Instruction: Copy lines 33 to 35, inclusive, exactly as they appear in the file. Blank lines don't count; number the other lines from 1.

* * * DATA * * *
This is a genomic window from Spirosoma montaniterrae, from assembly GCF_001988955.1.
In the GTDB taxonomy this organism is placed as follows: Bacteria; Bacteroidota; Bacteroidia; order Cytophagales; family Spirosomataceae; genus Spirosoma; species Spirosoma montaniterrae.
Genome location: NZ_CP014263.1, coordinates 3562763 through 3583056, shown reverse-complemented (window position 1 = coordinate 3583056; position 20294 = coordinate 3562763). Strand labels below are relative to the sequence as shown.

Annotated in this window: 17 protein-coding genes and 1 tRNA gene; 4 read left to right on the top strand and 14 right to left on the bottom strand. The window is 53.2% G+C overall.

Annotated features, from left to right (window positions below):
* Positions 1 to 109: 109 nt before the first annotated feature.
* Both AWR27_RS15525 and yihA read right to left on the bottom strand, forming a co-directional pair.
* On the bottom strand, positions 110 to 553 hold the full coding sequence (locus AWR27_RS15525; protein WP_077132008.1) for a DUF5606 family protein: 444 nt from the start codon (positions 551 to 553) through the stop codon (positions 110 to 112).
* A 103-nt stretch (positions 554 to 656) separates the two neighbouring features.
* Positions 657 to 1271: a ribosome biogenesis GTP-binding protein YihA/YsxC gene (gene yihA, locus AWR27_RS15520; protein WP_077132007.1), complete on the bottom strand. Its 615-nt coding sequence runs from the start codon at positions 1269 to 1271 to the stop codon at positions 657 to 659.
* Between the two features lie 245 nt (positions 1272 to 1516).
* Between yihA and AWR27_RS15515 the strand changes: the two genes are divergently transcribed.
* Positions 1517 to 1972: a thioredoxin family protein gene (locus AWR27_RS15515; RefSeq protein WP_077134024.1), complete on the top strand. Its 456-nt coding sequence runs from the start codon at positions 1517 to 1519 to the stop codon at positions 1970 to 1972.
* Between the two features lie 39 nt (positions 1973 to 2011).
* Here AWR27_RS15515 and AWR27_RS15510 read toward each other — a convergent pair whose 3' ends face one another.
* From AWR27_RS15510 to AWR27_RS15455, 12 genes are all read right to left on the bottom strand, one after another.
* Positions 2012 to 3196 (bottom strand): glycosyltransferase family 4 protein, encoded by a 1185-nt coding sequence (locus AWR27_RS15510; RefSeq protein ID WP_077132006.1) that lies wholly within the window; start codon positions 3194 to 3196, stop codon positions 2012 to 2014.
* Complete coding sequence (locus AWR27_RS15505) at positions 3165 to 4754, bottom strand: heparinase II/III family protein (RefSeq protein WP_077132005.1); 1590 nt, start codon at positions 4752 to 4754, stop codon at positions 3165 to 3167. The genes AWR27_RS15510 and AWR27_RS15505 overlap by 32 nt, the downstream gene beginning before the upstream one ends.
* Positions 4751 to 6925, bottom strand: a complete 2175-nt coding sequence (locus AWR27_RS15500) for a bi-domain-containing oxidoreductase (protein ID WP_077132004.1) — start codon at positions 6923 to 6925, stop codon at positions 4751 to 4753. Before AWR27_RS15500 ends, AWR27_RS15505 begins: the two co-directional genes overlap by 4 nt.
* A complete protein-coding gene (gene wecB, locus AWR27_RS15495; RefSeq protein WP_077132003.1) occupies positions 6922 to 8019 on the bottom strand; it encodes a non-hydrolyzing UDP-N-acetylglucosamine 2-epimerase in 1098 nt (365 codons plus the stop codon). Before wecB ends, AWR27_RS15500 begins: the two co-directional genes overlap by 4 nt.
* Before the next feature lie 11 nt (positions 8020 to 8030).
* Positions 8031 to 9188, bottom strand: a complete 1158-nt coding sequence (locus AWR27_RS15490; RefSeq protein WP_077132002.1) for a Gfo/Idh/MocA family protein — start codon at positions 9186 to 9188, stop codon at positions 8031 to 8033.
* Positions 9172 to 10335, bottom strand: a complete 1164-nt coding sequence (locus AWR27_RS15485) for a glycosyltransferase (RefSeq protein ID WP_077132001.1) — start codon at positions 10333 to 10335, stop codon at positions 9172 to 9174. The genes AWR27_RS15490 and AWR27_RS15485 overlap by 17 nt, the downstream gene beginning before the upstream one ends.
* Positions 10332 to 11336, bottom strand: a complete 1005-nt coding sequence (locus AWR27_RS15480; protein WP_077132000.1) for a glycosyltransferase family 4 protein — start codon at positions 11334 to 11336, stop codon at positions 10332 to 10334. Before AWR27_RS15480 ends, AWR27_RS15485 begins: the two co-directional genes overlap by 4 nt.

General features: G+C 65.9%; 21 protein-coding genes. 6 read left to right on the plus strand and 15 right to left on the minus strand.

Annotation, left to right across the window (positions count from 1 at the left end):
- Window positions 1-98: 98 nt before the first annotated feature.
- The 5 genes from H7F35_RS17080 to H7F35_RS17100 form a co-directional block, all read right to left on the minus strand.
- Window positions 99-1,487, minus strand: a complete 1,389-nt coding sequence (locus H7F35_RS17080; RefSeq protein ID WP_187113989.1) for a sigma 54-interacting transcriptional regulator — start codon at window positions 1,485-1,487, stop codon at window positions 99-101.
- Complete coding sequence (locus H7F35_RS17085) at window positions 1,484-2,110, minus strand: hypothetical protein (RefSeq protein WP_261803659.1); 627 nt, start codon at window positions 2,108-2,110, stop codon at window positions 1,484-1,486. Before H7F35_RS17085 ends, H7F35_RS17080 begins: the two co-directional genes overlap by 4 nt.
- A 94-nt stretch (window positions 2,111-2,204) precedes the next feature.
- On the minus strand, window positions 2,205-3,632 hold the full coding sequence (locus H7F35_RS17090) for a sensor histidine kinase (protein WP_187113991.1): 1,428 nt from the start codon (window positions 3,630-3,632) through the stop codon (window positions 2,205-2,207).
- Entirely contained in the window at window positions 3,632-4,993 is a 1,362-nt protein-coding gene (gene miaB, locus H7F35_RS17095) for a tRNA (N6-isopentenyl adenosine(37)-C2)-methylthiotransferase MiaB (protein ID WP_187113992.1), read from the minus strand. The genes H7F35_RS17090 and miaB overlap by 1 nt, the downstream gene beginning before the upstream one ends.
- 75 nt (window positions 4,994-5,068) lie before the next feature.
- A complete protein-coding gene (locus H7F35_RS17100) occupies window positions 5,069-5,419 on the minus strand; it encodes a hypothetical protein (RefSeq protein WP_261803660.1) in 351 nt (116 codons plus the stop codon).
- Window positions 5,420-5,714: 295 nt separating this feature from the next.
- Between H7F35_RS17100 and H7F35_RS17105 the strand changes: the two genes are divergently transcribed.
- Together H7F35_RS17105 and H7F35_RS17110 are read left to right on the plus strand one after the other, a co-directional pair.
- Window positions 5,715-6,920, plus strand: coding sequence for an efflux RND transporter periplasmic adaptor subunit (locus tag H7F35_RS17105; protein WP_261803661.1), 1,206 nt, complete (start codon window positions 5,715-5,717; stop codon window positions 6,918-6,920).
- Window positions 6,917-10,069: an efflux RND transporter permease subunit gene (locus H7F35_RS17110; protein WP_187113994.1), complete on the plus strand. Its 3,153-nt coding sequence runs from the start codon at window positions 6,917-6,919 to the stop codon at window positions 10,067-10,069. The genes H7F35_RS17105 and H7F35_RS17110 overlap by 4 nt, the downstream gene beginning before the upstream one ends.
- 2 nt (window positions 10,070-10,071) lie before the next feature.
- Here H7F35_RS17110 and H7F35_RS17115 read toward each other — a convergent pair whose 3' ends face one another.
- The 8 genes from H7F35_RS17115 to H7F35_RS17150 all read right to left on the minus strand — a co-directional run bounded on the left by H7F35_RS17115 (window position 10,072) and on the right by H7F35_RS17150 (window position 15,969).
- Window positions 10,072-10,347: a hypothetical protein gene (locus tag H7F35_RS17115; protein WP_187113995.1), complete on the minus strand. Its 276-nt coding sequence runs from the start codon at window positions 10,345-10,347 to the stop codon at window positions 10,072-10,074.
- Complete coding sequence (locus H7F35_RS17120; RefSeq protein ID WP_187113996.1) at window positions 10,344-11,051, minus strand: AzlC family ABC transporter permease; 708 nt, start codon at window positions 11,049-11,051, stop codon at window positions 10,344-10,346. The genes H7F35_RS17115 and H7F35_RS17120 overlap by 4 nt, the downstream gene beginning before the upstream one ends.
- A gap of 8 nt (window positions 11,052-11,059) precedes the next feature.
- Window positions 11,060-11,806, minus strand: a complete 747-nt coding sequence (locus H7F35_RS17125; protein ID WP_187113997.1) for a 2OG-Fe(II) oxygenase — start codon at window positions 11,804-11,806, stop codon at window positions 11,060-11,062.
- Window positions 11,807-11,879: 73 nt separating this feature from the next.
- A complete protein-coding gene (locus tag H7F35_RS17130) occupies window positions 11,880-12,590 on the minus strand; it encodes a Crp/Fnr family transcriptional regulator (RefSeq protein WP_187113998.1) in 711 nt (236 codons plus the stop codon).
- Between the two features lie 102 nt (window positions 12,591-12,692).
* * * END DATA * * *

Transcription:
- Entirely contained in the window at window positions 3,632-4,993 is a 1,362-nt protein-coding gene (gene miaB, locus H7F35_RS17095) for a tRNA (N6-isopentenyl adenosine(37)-C2)-methylthiotransferase MiaB (protein ID WP_187113992.1), read from the minus strand. The genes H7F35_RS17090 and miaB overlap by 1 nt, the downstream gene beginning before the upstream one ends.
- 75 nt (window positions 4,994-5,068) lie before the next feature.
- A complete protein-coding gene (locus H7F35_RS17100) occupies window positions 5,069-5,419 on the minus strand; it encodes a hypothetical protein (RefSeq protein WP_261803660.1) in 351 nt (116 codons plus the stop codon).